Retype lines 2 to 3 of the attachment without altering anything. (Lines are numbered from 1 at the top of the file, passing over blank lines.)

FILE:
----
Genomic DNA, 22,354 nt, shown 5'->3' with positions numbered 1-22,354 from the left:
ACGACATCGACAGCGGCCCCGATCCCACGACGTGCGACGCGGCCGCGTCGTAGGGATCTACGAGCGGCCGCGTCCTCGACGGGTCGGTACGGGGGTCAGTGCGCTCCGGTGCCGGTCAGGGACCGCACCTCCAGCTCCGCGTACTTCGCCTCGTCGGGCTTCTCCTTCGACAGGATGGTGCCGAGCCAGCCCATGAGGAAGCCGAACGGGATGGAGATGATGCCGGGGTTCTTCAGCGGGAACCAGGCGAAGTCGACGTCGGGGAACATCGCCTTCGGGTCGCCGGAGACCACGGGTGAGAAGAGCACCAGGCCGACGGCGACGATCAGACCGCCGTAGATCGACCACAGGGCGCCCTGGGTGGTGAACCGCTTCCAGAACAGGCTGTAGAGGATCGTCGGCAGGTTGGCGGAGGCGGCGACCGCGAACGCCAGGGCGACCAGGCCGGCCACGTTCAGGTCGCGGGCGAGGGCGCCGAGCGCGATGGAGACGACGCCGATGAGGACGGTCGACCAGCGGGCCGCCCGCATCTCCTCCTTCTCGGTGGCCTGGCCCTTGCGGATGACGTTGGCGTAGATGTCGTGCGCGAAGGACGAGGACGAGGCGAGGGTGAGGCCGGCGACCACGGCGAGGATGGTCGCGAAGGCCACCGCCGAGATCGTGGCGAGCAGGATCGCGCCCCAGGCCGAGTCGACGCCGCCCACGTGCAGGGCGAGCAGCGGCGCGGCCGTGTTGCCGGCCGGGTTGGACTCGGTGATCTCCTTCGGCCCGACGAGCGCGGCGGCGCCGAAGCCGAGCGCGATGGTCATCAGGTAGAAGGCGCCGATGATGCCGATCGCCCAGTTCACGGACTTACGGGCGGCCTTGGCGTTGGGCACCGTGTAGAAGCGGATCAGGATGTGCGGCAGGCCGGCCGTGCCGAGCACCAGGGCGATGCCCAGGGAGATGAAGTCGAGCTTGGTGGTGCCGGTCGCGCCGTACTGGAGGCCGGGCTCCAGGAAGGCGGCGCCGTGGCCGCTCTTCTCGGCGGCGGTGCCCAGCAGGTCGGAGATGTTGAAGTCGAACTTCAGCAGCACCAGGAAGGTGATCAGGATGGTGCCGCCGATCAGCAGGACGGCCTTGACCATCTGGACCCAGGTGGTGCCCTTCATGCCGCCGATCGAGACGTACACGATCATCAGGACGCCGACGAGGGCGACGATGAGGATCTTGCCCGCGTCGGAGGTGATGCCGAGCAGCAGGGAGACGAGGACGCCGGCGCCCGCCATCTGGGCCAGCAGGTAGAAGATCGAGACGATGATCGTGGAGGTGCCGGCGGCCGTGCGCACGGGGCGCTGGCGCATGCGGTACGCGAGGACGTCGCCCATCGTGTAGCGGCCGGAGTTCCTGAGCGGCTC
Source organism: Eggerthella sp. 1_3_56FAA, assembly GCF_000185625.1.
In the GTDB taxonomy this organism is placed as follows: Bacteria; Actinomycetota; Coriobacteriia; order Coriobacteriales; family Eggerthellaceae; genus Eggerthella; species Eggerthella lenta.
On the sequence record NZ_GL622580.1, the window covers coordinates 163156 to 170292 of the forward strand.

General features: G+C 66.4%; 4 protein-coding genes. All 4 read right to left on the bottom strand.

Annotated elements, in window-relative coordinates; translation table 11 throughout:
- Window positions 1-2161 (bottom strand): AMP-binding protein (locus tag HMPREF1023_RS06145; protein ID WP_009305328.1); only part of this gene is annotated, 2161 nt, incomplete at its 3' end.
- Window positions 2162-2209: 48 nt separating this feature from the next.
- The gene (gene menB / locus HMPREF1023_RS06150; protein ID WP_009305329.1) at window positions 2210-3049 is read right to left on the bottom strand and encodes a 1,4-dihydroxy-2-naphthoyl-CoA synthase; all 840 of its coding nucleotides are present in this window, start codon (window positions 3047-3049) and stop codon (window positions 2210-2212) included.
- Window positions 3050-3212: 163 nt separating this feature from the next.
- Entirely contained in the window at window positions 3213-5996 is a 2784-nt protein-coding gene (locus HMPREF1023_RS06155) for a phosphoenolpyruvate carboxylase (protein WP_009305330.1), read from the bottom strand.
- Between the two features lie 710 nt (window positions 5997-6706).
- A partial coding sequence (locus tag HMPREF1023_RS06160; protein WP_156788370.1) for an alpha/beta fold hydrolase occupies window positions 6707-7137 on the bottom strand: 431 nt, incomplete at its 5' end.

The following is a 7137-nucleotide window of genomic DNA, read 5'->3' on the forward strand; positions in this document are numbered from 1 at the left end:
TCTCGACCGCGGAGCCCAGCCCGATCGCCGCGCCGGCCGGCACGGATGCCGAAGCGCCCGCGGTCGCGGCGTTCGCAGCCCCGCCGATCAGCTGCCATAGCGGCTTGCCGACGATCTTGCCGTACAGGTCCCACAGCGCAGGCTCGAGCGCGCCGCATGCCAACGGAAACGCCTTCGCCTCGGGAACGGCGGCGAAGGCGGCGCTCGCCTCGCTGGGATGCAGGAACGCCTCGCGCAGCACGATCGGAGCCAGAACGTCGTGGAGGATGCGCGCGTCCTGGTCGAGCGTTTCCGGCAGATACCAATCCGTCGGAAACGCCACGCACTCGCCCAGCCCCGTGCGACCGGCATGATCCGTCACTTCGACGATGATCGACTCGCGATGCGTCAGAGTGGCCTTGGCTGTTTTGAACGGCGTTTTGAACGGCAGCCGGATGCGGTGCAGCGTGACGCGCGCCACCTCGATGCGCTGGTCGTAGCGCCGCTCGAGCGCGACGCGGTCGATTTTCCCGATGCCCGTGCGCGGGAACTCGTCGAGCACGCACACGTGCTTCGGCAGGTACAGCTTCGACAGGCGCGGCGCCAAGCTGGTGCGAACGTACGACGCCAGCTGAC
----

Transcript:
ACGACATCGACAGCGGCCCCGATCCCACGACGTGCGACGCGGCCGCGTCGTAGGGATCTACGAGCGGCCGCGTCCTCGACGGGTCGGTACGGGGGTCAGTGCGCTCCGGTGCCGGTCAGGGACCGCACCTCCAGCTCCGCGTACTTCGCCTCGTCGGGCTTCTCCTTCGACAGGATGGTGCCGAGCCAGCCCATGAGGAAGCCGAACGGGATGGAGATGATGCCGGGGTTCTTCAGCGGGAACCAGGCGAAGTCGACGTCGGGGAACATCGCCTTCGGGTCGCCGGAGACCACGGGTGAGAAGAGCACCAGGCCGACGGCGACGATCAGACCGCCGTAGATCGACCACAGGGCGCCCTGGGTGGTGAACCGCTTCCAGAACAGGCTGTAGAGGATCGTCGGCAGGTTGGCGGAGGCGGCGACCGCGAACGCCAGGGCGACCAGGCCGGCCACGTTCAGGTCGCGGGCGAGGGCGCCGAGCGCGATGGAGACGACGCCGATGAGGACGGTCGACCAGCGGGCCGCCCGCATCTCCTCCTTCTCGGTGGCCTGGCCCTTGCGGATGACGTTGGCGTAGATGTCGTGCGCGAAGGACGAGGACGAGGCGAGGGTGAGGCCGGCGACCACGGCGAGGATGGTCGCGAAGGCCACCGCCGAGATCGTGGCGAGCAGGATCGCGCCCCAGGCCGAGTCGACGCCGCCCACGTGCAGGGCGAGCAGCGGCGCGGCCGTGTTGCCGGCCGGGTTGGACTCGGTGATCTCCTTCGGCCCGACGAGCGCGGCGGCGCCGAAGCCGAGCGCGATGGTCATCAGGTAGAAGGCGCCGATGATGCCGATCGCCCAGTTCACGGACTTACGGGCGGCCTTGGCGTTGGGCACCGTGTAGAAGCGGATCAGGATGTGCGGCAGGCCGGCCGTGCCGAGCACCAGGGCGATGCCCAGGGAGATGAAGTCGAGCTTGGTGGTGCCGGTCGCGCCGTACTGGAGGCCGGGCTCCAGGAAGGCGGCGCCGTGGCCGCTCTTCTCGGCGGCGGTGCCCAGCAGGTCGGAGATGTTGAAGTCGAACTTCAGCAGCACCAGGAAGGTGATCAGGATGGTGCCGCCGATCAGCAGGACGGCCTTGACCATCTGGACCCAGGTGGTGCCCTTCATGCCGCCGATCGAGACGTACACGATCATCAGGACGCCGACGAGGGCGACGATGAGGATCTTGCCCGCGTCGGAGGTGATGCCGAGCAGCAGGGAGACGAGGACGCCGGCGCCCGCCATCTGGGCCAGCAGGTAGAAGATCGAGACGATGATCGTGGAGGTGCCGGCGGCCGTGCGCACGGGGCGCTGGCGCATGCGGTACGCGAGGACGTCGCCCATCGTGTAGCGGCCGGAGTTCCTGAGCGGCTC
Source organism: Eggerthella sp. 1_3_56FAA, assembly GCF_000185625.1.